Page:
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The Mass Media

The Mass Media

The Mass Media

Students respond back to religious picketer on campus

From Monday, April 29 to Wednesday, May 1, large crowds formed in the courtyard between Wheatley and McCormack Halls between the hours of 11 a.m. and 2 p.m.. Though the crowds reflected various views and backgrounds, they were all united against one common goal: a Christian picketer dedicated to damning passing college students to hell unless they repent for their sins and convert. 

On their poster, the picketer’s views were clear: “Hell Awaits. Judgment is Coming.” Above that, a lengthy list of “sinners,” including atheists, liars, gossips, homosexuals, hypocrites, fornicators and Muslims, were warned of their imminent time in hell. 

Members of the UMass Boston community were quick to call the picketer out on their actions, including shouting back responses to his claims of God hating sin and only the meek inheriting the earth with a simple “Hypocrite!”

One student went on to stand in front of the picketer and state, “Why are you all listening to this nut job? The best thing he did was bring you together—stop giving him attention and put on some music and go hang out somewhere else!” 

Several students—including LGBTQ+ students and Students for Justice in Palestine—organized impromptu counter protests, with these students waving their own signs and flags around in order to distract from the picketer. 

As a public university, UMass Boston is considered public property, and thus can be entered by anyone, regardless of their political or religious views. However, the university does have rules that can help to inhibit violence and hate speech on campus. As Section XI, subsection A of the Space Use Policy states: 

“The University of Massachusetts Boston will hold accountable all persons and organizations authorized to use campus property for actions which violate University policies and regulations. Such improper actions include but are not limited to: Material disruption of or interference with instructional activities and other University business and campus events; Actual or threatened physical violence, or other forms of harassment, or destruction of University, or other public or private property…”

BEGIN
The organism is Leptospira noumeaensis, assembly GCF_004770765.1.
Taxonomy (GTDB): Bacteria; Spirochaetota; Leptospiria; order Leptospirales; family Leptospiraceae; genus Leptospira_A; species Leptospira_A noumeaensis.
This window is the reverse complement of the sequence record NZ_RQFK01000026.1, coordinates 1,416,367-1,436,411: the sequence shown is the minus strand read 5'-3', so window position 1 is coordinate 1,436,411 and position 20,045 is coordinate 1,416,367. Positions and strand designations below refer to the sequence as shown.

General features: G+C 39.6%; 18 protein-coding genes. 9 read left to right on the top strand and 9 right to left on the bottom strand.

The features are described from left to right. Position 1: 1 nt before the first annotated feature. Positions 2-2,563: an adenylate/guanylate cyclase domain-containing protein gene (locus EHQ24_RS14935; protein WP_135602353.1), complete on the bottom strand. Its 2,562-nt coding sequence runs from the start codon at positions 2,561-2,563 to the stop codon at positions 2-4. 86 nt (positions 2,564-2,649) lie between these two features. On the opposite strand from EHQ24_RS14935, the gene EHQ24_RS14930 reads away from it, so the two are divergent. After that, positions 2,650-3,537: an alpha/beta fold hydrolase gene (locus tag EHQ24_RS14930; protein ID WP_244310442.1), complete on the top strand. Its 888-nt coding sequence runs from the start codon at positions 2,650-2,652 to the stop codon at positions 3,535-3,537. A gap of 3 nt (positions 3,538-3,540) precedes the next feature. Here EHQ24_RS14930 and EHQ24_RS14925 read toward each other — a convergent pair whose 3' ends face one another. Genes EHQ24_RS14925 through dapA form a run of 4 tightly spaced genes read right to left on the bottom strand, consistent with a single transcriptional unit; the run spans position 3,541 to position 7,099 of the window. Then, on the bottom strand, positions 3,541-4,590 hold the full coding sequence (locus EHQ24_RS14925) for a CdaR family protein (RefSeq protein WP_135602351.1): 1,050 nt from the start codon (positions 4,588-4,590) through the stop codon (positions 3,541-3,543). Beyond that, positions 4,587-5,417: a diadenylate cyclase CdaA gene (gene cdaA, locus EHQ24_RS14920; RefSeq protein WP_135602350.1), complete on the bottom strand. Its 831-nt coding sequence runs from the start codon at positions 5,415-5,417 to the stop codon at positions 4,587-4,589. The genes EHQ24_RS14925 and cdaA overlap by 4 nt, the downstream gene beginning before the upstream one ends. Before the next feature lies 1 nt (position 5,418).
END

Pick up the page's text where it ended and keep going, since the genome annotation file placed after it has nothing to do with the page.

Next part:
Despite this, and despite statements from the picketer about Muslim students following a false prophet that was the king of lies and claims that students should repent and start living righteously, UMass Boston did little to stop the picketer. The UMass Boston Police Department was stationed at the site of the protest, but did not step in to intervene between the UMass Boston community and the picketer beyond keeping the students a safe distance away.

In addition, there were efforts to “distract with love,” as Executive Assistant to the Vice Chancellor of Student Affairs Aurora Burgos explained. The Vice Chancellor of Student Affairs’ office had a “go box” ready in the instance that protesters or picketers were on campus, containing pride flags, LGBTQ+ stickers, Black Lives Matter flags and Stop Asian Hate flags.

According to Assistant Vice Chancellor for Student Affairs Mike Metzger, students can currently file a complaint with the Dean of Students if they feel as though the picketer has been disrupting their education. Until the university makes an official decision on what is to be done about such picketers—if anything is to be done—impacted students should be recommended to file a complaint for the time being.

About the Contributor
Katrina Sanville, Editor-In-Chief